Copyright may be one of the underpinnings of the publishing industry but it has clay feet: orphan works. It’s not uncommon for a really old work, or old personal documents, to sit molding in an archive because the copyright holder either can’t be identified or can’t be reached.
To solve that problem, the UK is implementing a license scheme which is expected to make up to 91 million works available for public use, including cultural artifacts which literally had no owner: Continue reading
Many legacy publishers have turned an envious eye on Google’s ad revenues, and now it seems they’ve found an ally in EU’s new Digital Commissioner.
Günther Oettinger is going to start his new 5 year term as a commissioner next week, and he recently gave an interview and shared a few details about his plans and goals. GigaOm first caught the story yesterday. It was originally published in German, so I’ll quote GigaOm’s summary:
In its quest to generate more billable hours for attorneys, the European Court of Justice ruled last week that Europeans might not have broken copyright law by embedding a Youtube clip from their favorite show in a blog post. Continue reading
Google’s 4-month-long fight with German news publishers over license fees for search result snippets came to a close today when the publishers threw in the towel.
VG Media, the rights management firm which 200 German publishers had intended to use to collect the fees, announced on Wednesday that they would be granting Google a free license to use the snippets, saying that they were “forced to this extraordinary step, given the overwhelming market power of Google”. Continue reading
A key fair use ruling was overturned a couple days ago, but you won’t find me crying into my bran flakes this morning.
Copyright Librarian and Techdirt reported on Friday that the 11th Circuit Court of Appeals has issued its ruling in Cambridge University Press et. al. v. Patton, the 2008 copyright infringement lawsuit which is otherwise known as “the Georgia State library case”. Continue reading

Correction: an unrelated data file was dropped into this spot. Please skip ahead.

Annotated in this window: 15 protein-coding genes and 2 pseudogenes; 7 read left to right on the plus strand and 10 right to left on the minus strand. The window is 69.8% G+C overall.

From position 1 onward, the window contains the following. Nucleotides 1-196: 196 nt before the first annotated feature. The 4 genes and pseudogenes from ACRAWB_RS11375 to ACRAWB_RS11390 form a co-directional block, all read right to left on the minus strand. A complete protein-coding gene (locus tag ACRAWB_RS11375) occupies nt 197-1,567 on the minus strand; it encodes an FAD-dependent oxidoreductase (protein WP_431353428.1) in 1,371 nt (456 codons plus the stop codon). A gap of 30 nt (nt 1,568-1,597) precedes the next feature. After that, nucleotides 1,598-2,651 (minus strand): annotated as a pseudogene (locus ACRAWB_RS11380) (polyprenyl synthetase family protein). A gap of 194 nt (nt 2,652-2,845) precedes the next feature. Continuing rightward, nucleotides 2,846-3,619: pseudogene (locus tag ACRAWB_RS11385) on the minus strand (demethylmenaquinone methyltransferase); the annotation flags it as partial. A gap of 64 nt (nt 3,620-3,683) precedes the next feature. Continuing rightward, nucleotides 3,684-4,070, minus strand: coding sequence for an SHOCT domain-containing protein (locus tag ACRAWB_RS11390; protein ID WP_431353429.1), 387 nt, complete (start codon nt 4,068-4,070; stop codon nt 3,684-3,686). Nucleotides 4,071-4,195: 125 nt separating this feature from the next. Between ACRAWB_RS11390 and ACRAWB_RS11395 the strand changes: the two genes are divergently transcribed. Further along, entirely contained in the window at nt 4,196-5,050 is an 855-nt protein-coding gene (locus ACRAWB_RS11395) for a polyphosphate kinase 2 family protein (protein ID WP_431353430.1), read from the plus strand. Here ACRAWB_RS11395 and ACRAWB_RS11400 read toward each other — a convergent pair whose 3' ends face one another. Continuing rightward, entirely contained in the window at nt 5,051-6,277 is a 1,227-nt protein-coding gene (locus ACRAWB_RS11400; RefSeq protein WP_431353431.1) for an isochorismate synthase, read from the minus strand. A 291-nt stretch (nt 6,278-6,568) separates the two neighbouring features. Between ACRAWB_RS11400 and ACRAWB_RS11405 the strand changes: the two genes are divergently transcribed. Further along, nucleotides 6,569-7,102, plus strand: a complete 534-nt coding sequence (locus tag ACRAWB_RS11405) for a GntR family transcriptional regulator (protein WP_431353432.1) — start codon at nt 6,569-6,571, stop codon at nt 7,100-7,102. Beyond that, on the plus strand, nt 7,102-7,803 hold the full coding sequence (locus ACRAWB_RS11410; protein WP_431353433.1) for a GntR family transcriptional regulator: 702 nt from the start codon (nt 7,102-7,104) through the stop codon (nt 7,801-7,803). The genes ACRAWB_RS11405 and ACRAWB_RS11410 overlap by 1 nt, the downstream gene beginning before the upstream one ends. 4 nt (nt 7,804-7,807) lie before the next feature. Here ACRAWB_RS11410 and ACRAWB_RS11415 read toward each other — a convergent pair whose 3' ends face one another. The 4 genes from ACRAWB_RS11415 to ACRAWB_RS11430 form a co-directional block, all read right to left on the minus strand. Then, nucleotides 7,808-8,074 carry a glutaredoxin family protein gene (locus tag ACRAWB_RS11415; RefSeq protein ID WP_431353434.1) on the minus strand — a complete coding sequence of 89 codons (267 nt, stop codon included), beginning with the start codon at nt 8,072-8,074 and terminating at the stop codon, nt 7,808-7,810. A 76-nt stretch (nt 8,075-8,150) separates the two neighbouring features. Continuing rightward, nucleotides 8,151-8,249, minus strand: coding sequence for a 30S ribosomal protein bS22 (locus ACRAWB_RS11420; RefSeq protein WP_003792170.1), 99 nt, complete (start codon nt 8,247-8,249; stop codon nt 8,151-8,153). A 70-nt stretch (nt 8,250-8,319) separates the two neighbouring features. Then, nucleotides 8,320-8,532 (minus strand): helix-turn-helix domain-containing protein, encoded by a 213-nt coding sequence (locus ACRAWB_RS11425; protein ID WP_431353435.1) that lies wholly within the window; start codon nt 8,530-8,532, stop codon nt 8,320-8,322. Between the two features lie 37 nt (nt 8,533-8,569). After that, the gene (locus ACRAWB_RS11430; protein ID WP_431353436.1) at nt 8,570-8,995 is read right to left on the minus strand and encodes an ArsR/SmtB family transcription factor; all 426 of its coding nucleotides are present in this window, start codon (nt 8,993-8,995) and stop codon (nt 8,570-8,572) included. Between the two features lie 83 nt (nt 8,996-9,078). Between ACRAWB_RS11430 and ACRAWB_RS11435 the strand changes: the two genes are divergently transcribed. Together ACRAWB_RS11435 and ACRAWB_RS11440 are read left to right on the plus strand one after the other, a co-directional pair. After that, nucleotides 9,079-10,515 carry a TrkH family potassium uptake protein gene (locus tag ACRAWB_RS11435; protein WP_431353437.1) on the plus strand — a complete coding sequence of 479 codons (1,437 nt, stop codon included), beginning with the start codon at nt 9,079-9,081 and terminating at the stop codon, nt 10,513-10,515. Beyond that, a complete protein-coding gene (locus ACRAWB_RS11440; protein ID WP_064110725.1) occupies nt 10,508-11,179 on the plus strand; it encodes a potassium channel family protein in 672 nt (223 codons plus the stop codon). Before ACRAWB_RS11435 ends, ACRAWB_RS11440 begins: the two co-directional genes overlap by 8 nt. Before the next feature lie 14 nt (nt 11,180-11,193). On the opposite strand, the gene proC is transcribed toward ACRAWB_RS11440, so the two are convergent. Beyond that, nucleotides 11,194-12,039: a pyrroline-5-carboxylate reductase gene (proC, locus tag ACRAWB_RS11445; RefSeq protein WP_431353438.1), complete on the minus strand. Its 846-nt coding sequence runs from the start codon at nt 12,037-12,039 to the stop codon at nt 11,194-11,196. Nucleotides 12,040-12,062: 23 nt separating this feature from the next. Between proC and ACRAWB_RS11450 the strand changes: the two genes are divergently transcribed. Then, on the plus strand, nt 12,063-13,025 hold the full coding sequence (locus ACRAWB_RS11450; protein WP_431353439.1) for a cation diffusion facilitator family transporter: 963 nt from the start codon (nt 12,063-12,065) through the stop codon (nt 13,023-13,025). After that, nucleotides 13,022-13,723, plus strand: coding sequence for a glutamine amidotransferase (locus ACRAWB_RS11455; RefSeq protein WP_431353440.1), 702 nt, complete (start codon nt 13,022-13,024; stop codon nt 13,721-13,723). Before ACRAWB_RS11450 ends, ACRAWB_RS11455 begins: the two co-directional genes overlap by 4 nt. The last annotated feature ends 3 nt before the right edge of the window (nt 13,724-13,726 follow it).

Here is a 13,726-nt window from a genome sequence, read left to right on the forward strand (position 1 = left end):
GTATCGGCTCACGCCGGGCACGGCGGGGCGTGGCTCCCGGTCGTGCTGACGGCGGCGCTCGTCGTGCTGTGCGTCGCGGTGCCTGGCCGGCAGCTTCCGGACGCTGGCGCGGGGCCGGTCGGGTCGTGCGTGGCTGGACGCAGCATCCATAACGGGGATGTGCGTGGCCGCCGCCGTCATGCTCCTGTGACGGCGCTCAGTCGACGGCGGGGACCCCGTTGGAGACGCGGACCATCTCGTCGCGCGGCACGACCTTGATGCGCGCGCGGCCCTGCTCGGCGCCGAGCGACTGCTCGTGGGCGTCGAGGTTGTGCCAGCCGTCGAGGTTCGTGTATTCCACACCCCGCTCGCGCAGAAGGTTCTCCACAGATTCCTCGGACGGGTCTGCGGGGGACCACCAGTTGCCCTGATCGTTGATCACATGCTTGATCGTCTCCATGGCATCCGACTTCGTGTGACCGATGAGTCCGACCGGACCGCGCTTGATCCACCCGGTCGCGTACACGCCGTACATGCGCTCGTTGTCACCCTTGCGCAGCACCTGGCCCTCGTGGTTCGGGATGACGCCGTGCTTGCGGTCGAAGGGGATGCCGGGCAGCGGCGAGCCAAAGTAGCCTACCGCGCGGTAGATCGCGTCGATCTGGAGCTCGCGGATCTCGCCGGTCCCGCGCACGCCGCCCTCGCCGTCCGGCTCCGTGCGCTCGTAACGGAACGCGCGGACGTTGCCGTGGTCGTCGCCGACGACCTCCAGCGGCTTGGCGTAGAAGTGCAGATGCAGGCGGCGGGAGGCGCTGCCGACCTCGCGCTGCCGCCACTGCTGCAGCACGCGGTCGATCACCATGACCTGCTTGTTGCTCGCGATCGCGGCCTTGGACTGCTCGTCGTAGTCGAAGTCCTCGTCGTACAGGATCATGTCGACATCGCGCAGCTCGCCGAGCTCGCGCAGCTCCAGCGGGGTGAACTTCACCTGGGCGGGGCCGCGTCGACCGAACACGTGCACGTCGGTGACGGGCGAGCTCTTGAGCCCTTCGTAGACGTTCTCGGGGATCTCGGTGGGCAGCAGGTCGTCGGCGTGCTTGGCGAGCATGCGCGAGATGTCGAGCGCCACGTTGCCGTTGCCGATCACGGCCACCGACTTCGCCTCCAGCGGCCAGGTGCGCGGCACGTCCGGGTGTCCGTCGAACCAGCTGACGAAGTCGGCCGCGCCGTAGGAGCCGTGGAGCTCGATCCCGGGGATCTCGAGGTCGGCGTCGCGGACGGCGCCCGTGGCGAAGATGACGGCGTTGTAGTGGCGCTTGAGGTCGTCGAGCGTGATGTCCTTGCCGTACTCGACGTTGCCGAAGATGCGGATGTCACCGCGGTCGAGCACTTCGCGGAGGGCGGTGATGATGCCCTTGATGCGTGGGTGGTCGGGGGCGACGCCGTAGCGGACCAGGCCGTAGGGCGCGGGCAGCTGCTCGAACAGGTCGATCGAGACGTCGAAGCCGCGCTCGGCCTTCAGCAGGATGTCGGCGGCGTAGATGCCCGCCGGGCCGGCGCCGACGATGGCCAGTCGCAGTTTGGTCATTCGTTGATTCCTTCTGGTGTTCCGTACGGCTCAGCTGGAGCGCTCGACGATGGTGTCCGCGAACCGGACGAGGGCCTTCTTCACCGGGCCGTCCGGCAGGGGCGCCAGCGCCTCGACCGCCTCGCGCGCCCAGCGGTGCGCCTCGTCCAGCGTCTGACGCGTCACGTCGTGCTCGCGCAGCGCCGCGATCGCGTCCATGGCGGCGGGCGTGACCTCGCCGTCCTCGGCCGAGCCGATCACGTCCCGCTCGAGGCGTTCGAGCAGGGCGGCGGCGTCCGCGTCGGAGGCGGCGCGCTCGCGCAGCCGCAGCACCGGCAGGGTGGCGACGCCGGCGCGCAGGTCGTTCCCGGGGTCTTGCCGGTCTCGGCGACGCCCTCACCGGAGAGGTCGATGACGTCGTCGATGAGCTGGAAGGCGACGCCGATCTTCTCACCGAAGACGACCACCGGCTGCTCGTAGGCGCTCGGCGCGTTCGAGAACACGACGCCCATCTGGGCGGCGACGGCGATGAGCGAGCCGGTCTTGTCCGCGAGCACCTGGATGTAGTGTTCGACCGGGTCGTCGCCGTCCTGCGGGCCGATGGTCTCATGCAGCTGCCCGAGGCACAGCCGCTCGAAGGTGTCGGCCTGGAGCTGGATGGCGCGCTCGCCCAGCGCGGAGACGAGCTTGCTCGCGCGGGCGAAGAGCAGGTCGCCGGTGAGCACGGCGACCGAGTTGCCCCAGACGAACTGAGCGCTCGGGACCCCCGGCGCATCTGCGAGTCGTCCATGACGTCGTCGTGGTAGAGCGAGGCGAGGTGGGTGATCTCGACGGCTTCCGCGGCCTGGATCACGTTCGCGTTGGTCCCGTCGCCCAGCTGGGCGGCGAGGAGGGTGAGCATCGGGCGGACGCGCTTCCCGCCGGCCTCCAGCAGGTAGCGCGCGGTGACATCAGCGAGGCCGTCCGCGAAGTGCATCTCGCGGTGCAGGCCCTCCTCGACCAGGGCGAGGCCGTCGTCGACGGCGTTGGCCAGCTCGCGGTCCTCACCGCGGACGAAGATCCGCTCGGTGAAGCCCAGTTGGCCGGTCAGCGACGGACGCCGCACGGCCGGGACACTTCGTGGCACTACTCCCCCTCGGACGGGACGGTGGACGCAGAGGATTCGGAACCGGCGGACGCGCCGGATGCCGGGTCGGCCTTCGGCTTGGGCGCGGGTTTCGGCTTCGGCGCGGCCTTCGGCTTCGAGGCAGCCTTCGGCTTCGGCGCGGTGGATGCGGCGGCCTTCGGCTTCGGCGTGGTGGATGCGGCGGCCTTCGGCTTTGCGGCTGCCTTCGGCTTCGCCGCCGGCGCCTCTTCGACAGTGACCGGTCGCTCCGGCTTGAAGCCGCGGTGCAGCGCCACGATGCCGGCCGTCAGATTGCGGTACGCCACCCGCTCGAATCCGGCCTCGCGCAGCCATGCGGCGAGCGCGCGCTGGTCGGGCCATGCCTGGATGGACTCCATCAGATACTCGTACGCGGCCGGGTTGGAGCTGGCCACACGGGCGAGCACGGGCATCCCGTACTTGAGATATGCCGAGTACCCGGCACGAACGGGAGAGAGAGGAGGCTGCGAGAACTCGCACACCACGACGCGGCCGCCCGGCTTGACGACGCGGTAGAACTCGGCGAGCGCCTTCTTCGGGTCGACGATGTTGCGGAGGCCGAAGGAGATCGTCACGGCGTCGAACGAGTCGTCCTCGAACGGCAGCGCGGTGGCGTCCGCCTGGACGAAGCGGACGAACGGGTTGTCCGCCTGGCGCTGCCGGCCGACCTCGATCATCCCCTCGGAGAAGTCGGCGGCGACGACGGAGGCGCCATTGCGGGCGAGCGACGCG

A new decision handed down today by the European Court of Justice (ECJ) is going to make it possible for university and other libraries in the EU to start HaithiTrust style digitization projects. Continue reading
Google has announced that they’ve settled a copyright infringement lawsuit brought by a group of photographers, rightsholder associations, and affiliated trade groups. The terms of the settlement have not been disclosed, but Google’s announcement says that it does not include any admission of liability by Google. Continue reading
The US Copyright Office released the public draft of a new report today on their standards and practices, and buried in the 1,222-page procedural report was the death knell of an amusing but relatively minor copyright issue.
That famous monkey selfie which made the news a few weeks back officially has no copyright. Noting that “The Office will not register works produced by nature, animals, or plants”, the US copyright office ended the most captivating copyright debate of the year not with a bang but with the stroke of a bureaucrat’s pen. Continue reading
In a stunning upset, used ebook marketplace Tom Kabinet has survived its first round of legal battles today in the Netherlands. A judge for the District Court of Amsterdam has ruled today that Tom Kabinet can continue to operate while it is being sued in court. Continue reading
The used ebook marketplace Tom Kabinet is only a week old but it is already facing legal challenges to its business model.
eReaders.nl reported this morning that the Groep Algemene Uitgevers (GAU), the Dutch Trade Publishers Association, has already sent a warning letter to Tom Kabinet, demanding that the site cease operations. Continue reading